Echos of Long Toss and Towel Drills Past

Rich Harden was all the news yesterday even though there was nothing new going on. Harden was newsworthy because he's starting the spring camp with long toss rather than work off the mound like the other pitchers. He's been on an off-season strengthening program for an achy-breaky shoulder that everyone in Cubs camp is still struggling to label. It's kind of like having a family member with a psychiatric diagnosis in the 1950's. Nobody wants to label the poor fella because of the stigma and gossip. Sun-Times beat reporter Gordon Wittenmyer, in his blog, was irked that once again there was misinformation delivered this off-season regarding what the diagnosis of Harden's shoulder issues are.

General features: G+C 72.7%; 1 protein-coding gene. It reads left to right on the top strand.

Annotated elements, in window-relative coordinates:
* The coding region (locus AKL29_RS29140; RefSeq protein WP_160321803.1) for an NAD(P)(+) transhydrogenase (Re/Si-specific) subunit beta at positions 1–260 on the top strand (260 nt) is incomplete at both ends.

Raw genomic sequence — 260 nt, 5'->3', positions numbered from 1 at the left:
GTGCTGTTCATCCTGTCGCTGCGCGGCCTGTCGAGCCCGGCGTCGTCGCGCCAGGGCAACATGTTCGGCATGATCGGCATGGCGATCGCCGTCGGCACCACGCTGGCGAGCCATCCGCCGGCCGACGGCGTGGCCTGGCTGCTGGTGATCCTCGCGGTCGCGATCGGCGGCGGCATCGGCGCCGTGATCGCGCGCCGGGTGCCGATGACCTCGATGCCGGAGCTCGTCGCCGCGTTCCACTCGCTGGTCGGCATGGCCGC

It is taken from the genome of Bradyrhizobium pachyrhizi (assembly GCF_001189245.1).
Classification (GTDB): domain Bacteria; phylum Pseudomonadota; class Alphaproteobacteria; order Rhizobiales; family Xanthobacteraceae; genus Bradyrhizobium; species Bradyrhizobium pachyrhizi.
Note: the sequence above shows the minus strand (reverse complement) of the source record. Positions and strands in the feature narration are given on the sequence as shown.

Can anybody tell me what the advantage is in omitting those details and being vague about these things? It's not like the Cubs have to protect the information for the purposes of shopping Harden or for any on-the-field competitive reasons (scouts have eyes).

I've covered three other teams in my career, and the ones that were most up front about these kinds of things had the fewest headaches with the way the information got out. And the fans stayed well informed, without the yo-yo effect.

Bruce Miles, The Daily Herald's Cubs beat writer also chimed in via his blog:

Comment: This issue regarding his shoulder is beginning to sound too much like Prior all over again.. Hopefully not, though.